"It allows us to quickly integrate legacy systems without altering or moving the data and logic, providing a quick time to market," says Thompson.

Aside from providing better visibility and communication for Freightliner's customers—and helping the carrier transition to the web, cut costs, and tap the potential of its legacy systems—Verastream is flexible and scalable. For a company with immediate short-term concerns, but an unclear long-term strategy, flexibility was a necessary component.

"WRQ offers reusable components and services," says Grevink. "You may have a challenge to meet today, but what about tomorrow? What happens if your business changes—do you look for another vendor?"

With Verastream, users can create a high level of reusability so that they can build a flexible environment that can respond to changing needs. "This allows businesses such as Freightliner to start with a small investment and grow it as needed," says Grevink.

"For rail tracking, Verastream's infrastructure and signalling provides location details on trains as they pass relevant points," says Thompson. "So a train's location is reported approximately every 10 to 15 minutes."

These are the current tracking requirements, but it's not hard to imagine that these parameters will change—to a point when, ideally, there won't be any parameters.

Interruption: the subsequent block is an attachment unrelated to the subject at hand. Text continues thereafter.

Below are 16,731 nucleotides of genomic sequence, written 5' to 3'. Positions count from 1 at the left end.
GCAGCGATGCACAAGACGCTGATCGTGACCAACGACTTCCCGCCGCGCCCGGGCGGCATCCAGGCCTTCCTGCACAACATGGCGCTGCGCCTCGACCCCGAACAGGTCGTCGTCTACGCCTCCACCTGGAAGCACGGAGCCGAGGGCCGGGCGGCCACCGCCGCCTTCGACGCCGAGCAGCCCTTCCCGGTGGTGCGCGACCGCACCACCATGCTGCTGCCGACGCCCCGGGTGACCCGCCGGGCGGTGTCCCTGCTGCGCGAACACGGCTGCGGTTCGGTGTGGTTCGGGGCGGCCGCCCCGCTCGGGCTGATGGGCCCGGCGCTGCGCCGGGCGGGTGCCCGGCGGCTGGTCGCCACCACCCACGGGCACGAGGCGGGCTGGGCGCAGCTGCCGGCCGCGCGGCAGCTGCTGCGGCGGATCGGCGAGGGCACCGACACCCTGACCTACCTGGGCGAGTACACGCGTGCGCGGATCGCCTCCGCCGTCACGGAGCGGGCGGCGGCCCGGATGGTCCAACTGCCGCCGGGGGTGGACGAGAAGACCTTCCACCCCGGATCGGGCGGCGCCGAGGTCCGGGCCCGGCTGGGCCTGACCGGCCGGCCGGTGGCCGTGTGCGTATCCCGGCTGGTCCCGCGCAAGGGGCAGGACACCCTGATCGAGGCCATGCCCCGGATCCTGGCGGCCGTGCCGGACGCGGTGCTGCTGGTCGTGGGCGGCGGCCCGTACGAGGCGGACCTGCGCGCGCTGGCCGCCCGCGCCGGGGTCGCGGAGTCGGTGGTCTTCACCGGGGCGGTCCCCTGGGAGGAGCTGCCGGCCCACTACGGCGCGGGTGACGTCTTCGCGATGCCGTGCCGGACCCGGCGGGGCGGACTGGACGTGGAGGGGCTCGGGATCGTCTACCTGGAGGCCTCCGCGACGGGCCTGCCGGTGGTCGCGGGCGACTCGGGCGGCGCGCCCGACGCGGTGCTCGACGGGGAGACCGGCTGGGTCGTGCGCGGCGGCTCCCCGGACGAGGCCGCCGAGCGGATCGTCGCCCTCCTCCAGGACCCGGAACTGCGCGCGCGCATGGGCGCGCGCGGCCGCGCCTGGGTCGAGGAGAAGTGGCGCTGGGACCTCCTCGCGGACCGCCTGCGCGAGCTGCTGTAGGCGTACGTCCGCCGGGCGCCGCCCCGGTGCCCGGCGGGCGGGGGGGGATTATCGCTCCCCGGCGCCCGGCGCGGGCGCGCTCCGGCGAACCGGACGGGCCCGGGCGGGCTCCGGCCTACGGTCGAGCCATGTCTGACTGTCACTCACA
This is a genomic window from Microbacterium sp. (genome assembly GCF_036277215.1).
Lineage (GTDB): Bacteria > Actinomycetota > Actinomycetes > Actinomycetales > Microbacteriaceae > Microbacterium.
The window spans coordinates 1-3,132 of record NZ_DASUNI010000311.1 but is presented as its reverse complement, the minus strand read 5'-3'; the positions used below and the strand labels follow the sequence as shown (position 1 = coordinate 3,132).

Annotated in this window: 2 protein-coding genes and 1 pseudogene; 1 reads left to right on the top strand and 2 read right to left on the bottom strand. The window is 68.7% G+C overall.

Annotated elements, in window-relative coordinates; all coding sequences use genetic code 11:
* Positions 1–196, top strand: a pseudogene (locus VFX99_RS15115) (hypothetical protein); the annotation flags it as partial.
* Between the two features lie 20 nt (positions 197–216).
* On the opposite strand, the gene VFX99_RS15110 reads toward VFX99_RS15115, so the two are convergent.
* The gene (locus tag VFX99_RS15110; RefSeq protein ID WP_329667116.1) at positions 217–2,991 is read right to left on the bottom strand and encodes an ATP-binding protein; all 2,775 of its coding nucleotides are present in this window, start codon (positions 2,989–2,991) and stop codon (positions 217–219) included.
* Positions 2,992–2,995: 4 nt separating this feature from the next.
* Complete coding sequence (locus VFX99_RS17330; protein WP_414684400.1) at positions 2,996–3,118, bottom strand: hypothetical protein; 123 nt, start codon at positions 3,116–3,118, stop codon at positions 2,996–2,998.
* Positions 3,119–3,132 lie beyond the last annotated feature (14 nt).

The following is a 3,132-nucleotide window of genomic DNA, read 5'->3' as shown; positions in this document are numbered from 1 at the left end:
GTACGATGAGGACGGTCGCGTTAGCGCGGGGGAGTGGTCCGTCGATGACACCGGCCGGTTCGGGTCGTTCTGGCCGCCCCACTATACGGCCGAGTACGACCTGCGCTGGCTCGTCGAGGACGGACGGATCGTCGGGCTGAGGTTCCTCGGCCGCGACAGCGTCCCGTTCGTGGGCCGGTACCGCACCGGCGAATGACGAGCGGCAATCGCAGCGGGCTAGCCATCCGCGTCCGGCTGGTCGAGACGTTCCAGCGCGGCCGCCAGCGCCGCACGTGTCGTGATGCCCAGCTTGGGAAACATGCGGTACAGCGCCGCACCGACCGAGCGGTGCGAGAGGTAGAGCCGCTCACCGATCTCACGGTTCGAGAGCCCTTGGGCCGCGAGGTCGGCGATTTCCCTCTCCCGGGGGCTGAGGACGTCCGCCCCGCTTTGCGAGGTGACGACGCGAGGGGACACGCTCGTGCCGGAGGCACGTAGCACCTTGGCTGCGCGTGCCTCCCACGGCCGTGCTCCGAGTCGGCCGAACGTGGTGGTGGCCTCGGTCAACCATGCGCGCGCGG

Visibility Gives Competitive Edge

Until now, economies of scale made shipping via truck more efficient than rail in Britain. "Journey distance is shorter in the UK," notes Thompson, "Many routes are too short to make rail transportation economical." But congestion and higher fuel expenditures are mitigating these efficiencies and carriers that offer complete container movement visibility will be at an advantage.

The visibility Verastream creates "provides us with a competitive advantage over many road haulers that are unable to provide these services currently," notes Thompson.

With its current EDI-generated e-mail alerts, Freightliner has only tipped the iceberg in fulfilling a complete web-based interface. "We believe shipment status requirements should be web-based to allow self service by our customers," Thompson says.

Grevink shares similar optimism. "Nothing stops Freightliner, at the moment, from changing the way it provides information—for instance, via a web-based platform," he observes.

Judging from recent history, Freightliner will likely pull out all the stops to better serve its customers' needs.